The government could use money raised by Network Rail fines to create a trackside Wi-Fi network for the UK’s busiest rail routes
The government is to invest millions of pounds in a new free superfast Wi-Fi network for commuter trains heading into London and other major UK cities, partly funded by a £53.1 million fine issued to Network Rail for missing punctuality targets on long-distance services over the past five years.
Network Rail, which manages stations, track and signalling across Britain’s rail network, can be fined £1.5 million for every 0.1 percent it is away from its targets.
This meant it could have faced a penalty in excess of £70 million, but the Office for Rail Regulation (ORR) has given it some leniency for factors that were beyond its reasonable control, such as extreme weather and suicides.
Some of this money will be used to create a Wi-Fi network that will allow passengers to connect through trackside equipment, rather than satellite technology. It is expected this will be ten times faster than current train Wi-Fi services which are much maligned for being slow and unreliable.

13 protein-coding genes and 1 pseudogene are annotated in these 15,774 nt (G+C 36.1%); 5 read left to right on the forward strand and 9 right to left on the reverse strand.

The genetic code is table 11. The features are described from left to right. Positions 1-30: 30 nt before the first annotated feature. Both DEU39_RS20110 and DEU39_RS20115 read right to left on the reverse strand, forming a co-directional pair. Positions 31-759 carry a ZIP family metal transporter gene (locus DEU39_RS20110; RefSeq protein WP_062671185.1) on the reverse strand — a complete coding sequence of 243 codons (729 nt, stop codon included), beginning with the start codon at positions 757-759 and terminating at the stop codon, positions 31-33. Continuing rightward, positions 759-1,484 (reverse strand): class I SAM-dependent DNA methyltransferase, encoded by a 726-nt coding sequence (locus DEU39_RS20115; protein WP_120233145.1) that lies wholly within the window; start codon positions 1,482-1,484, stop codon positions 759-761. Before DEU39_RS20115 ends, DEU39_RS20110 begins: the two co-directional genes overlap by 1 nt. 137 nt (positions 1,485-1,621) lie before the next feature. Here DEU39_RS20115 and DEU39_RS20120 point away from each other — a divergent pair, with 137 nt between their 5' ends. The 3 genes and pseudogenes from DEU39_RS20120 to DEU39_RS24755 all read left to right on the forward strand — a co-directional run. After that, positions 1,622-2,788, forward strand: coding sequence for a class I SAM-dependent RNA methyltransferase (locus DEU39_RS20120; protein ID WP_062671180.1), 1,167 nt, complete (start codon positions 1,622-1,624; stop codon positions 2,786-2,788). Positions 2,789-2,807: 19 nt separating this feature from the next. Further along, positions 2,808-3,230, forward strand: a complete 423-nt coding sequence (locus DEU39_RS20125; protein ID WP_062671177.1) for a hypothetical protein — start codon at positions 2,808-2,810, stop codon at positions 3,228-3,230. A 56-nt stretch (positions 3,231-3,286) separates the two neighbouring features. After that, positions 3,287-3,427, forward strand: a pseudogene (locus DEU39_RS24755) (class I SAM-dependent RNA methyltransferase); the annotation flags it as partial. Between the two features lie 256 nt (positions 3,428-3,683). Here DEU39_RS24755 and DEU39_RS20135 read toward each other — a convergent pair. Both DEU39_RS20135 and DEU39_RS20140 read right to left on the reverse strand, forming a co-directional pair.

The new service is expected to go live within the next three to four years, with trains heading to the capital from the likes of Bedford, Brighton, Kent and Portsmouth expected to be among the first to benefit, along with services heading for Manchester, Leeds and Sheffield.
A number of train operators currently offer Wi-Fi services and it had been reported that the government would allocate funding to improve connectivity in the 2013 budget, although this never materialised.
Bread and circuses?
However the National Union of Rail, Maritime and Transport Workers (RMT) has dismissed the proposals, arguing the fines will simply reduce Network Rail’s safety and maintenance budget and redirect money to the “greedy” train companies to fund Wi-Fi, when they themselves should be held accountable.
“Safety and reliability on the tracks will be compromised with the rip-off train companies once again getting a free ride,” says RMT acting general secretary Mick Cash. “This is a total con trick instigated by the Government that will come back to haunt the travelling public.”
The ORR’s findings do not cover Scotland, which is measured separately. The Scottish government has already pledged £2 million for free Wi-Fi on ScotRail express trains, while Transport Scotland is providing £863,000 to double the number of Wi-Fi enabled stations in the country to 52 ahead of the 2014 Commonwealth Games in Glasgow this July.
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